The Injen Mk7 is a relatively low cost open intake that provides an opportunity to test a different style intake. It’s a basic filter on a stick with a simple partition.
The inlet pipe is constructed of metal, a departure from my usual setup that uses silicone or the stock plastic accordion, thus presenting the opportunity to see how badly this metal pipe retains heat to cook the intake air, or so the theory goes.
The kit is supplied with a silicone reducer to connect the inlet pipe to the stock size turbo elbow. As an excursion of this test I obtained a straight 3″ silicone coupler so that I can attach the Injen intake directly to the MST turbo inlet elbow.
Flow testing the intake begins with a calibration check of the flow bench followed by attaching the intake to the bench using an adapter that simulates the entry to the IS20/IS38 turbocharger.
A generic turbo inlet pipe with a stock size inlet is used to join the Injen pipe to the bench adapter. The bench is operated at a depression of 28″ of H2O and the airflow reading at that pressure drop is recorded.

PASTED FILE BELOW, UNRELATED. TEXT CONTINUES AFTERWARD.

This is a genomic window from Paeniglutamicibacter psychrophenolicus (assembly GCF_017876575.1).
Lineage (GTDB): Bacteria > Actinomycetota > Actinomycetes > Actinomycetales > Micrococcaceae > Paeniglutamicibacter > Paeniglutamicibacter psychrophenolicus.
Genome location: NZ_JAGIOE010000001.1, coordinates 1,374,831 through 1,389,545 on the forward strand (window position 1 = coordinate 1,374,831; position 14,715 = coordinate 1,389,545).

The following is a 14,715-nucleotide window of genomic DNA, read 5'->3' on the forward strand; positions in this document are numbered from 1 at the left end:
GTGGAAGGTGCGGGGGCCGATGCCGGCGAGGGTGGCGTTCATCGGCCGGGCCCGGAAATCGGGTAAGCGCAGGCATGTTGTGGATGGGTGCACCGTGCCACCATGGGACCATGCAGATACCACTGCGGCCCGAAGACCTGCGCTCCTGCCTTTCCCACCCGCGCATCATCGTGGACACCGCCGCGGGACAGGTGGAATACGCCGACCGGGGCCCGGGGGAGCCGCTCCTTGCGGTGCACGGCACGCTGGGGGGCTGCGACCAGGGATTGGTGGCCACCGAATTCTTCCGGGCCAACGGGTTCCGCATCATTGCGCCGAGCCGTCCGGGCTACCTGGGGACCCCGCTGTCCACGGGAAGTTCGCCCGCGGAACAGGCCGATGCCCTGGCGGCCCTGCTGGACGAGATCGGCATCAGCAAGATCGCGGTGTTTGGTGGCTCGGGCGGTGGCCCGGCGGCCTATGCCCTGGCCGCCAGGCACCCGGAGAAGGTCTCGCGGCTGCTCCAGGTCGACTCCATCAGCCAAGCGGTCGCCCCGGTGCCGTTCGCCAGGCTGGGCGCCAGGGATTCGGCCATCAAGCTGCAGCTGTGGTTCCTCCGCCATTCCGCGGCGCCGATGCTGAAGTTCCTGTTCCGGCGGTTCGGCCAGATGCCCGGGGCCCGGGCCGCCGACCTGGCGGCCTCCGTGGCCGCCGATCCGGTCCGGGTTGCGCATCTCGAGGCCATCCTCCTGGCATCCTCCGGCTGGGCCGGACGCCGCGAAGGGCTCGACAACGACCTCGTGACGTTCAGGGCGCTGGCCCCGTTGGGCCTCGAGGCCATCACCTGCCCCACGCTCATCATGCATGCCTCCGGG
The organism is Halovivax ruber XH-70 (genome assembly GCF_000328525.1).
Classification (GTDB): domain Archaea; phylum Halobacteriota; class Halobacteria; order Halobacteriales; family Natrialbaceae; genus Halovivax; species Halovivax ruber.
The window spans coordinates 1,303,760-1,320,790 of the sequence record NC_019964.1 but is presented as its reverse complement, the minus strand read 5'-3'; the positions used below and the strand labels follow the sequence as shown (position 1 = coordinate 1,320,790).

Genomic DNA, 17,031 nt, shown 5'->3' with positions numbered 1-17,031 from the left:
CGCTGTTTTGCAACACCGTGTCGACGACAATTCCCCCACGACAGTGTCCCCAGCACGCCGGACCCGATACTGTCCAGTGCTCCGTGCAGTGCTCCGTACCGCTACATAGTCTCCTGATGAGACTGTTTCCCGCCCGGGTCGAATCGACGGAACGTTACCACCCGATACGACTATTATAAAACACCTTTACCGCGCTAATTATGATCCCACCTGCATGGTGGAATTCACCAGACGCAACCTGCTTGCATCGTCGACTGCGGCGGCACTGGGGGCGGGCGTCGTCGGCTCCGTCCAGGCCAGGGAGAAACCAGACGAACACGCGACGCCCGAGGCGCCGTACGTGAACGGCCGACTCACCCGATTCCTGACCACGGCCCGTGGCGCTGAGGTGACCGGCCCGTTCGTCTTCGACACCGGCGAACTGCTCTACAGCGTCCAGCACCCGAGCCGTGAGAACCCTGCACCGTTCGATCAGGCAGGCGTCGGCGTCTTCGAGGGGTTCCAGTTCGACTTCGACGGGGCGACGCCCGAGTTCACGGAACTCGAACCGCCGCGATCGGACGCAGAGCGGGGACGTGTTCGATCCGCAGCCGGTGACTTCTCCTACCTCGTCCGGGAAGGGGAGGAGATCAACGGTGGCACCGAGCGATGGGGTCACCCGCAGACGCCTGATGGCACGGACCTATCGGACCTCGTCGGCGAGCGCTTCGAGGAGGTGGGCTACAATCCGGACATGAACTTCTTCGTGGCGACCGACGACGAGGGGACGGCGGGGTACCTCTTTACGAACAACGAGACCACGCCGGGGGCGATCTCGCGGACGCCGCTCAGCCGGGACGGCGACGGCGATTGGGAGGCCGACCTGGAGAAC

The generic inlet elbow is then replaced by the MST inlet elbow and the straight silicone coupler is used to attach the Injen intake pipe to the elbow.
The remainder of the test is the same a described above.
Airflow readings for the two test cases are shown on the next chart. The as delivered product flowed 392 CFM and the swap to the 3″ straight coupler and MST TIP resulted in 396 CFM being flowed.
These results compared with other intakes under similar conditions are shown below.
The Injen Mk7 intake flows 392 CFM with a stock diameter TIP and 396 CFM with a 3″ turbo inlet pipe, this is comparable to other open intakes and ranks in the top quarter of all the intake systems that have been flow tested.